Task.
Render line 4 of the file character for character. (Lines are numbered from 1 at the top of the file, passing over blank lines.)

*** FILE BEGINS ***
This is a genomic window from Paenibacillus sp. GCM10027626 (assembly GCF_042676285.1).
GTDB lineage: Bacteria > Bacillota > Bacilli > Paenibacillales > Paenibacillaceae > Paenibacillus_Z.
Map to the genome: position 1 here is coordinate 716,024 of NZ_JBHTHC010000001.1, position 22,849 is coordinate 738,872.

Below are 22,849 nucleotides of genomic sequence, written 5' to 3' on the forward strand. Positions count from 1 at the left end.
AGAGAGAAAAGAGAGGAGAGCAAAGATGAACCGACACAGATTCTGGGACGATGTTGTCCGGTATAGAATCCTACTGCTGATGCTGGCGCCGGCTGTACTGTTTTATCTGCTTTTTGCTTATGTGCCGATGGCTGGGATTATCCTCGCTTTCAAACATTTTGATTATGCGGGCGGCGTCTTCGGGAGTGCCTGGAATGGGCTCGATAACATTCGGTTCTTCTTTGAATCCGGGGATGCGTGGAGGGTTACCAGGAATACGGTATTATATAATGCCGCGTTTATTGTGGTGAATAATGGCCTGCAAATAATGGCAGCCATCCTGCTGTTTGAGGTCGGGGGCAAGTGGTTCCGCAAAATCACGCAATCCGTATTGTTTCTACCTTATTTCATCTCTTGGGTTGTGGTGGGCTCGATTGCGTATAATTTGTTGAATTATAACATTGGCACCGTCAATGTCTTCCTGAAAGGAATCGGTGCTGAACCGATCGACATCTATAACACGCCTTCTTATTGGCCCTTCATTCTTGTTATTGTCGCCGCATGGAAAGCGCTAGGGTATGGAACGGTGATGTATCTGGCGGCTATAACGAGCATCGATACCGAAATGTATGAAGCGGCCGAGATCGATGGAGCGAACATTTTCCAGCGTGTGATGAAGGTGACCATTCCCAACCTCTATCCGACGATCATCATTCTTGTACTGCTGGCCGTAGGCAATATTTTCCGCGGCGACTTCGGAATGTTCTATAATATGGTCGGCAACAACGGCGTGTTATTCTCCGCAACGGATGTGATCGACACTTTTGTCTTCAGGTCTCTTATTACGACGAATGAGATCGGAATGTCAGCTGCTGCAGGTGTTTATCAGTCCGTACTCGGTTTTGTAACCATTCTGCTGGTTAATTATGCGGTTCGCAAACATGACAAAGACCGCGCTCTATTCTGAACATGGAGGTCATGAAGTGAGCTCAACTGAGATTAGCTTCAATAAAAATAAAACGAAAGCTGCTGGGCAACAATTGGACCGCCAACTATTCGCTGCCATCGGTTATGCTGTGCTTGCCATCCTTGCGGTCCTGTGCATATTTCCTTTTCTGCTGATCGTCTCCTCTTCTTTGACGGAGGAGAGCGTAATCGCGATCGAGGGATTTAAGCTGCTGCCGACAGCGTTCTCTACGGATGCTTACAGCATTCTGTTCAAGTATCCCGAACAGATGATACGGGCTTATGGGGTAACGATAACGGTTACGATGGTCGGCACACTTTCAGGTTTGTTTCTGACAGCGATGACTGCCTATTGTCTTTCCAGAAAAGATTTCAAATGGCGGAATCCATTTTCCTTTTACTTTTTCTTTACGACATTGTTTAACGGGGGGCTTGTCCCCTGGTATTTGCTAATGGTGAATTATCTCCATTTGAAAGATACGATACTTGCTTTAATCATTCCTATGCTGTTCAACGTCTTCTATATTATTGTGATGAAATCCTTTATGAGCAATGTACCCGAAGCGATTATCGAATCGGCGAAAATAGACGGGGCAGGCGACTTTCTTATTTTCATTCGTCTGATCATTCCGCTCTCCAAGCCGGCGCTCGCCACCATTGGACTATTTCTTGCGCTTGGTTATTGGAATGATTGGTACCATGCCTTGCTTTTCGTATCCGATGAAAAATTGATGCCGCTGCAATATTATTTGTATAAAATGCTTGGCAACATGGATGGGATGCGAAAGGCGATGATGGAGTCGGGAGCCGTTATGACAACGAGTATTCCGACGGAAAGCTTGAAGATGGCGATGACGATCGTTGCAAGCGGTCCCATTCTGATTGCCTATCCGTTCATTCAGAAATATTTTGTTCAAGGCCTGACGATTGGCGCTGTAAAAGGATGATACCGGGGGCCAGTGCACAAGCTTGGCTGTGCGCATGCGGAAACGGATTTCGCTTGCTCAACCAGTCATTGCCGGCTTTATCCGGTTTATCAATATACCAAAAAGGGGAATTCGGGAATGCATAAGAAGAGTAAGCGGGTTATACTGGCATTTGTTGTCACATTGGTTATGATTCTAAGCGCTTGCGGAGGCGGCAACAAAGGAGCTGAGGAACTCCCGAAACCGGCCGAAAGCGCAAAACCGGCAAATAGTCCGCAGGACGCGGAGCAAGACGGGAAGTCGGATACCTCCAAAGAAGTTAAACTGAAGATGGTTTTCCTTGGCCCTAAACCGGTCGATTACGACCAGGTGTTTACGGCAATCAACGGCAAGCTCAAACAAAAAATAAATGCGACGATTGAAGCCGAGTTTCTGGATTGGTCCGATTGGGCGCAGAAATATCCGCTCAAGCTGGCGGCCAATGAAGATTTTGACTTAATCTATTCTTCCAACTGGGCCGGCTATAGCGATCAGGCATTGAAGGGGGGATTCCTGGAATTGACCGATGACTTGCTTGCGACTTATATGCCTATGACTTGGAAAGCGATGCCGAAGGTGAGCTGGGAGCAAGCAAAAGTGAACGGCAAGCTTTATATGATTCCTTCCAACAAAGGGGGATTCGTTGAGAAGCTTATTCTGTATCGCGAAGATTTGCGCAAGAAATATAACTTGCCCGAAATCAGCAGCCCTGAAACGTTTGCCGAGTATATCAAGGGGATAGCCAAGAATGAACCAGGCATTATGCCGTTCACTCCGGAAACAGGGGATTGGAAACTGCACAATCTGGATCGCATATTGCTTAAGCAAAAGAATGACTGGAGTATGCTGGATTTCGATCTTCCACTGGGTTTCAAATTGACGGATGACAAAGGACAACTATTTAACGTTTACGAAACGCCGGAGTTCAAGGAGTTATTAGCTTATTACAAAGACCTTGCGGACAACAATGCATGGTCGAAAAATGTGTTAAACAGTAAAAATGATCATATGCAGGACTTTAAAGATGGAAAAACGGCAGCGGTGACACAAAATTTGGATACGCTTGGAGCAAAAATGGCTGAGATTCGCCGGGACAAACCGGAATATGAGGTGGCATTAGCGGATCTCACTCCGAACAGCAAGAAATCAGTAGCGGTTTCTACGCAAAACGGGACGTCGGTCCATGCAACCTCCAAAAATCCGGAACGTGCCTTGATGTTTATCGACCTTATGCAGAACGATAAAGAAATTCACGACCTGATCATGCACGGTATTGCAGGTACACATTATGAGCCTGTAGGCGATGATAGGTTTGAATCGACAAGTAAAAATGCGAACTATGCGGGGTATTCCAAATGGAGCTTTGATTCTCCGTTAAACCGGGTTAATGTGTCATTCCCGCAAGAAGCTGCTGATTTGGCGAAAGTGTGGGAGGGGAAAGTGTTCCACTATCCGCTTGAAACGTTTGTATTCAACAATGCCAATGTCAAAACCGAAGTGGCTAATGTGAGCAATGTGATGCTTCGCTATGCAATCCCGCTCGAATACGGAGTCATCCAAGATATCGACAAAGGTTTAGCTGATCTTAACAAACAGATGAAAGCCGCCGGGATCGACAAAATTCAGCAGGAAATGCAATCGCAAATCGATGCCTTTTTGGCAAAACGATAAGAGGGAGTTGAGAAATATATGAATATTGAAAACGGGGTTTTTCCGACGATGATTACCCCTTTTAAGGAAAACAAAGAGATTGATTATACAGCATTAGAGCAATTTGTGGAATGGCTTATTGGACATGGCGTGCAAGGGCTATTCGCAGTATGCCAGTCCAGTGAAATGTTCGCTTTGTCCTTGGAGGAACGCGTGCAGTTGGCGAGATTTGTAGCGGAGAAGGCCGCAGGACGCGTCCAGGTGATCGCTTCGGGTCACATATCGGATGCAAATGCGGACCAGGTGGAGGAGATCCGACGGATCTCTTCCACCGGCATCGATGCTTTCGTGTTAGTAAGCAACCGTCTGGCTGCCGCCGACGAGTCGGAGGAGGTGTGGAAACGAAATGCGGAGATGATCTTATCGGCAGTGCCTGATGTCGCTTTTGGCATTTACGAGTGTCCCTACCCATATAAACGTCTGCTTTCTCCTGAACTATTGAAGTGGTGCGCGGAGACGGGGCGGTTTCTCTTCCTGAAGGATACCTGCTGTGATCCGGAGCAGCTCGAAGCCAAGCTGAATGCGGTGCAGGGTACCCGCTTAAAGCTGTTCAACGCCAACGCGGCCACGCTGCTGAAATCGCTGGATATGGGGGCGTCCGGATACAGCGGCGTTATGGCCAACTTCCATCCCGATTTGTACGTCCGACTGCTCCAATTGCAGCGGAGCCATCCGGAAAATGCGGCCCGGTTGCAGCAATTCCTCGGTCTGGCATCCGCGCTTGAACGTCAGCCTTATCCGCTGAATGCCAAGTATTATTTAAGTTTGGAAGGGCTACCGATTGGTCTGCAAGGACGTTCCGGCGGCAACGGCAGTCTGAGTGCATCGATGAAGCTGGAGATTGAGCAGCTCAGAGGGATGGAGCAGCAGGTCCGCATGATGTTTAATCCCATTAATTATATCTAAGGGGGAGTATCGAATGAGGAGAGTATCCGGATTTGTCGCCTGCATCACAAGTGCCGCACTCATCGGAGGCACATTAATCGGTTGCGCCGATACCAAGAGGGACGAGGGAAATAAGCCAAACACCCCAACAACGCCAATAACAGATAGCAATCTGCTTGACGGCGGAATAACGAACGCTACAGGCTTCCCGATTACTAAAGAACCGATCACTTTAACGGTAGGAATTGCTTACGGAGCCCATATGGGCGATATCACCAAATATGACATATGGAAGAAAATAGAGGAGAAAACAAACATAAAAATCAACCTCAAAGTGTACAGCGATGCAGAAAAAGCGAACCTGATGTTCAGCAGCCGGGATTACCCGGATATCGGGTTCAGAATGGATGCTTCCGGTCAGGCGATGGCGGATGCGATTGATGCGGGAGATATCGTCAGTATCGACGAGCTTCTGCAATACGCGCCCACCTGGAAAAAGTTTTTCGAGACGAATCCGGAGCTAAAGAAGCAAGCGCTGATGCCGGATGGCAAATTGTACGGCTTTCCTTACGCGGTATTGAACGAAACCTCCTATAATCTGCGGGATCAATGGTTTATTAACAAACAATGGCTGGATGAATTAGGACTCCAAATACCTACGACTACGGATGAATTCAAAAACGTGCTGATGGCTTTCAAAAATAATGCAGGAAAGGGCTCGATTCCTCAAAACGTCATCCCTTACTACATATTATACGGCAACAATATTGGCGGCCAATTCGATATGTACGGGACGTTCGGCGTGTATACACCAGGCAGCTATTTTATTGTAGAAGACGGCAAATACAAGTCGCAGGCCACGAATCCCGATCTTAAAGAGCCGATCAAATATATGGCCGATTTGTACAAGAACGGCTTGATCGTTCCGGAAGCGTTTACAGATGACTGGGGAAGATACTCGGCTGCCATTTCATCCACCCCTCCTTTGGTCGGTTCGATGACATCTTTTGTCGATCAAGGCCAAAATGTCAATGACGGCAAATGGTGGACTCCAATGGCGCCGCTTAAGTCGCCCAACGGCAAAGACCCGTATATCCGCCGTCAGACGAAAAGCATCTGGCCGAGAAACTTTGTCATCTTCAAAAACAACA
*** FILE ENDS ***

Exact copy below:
Below are 22,849 nucleotides of genomic sequence, written 5' to 3' on the forward strand. Positions count from 1 at the left end.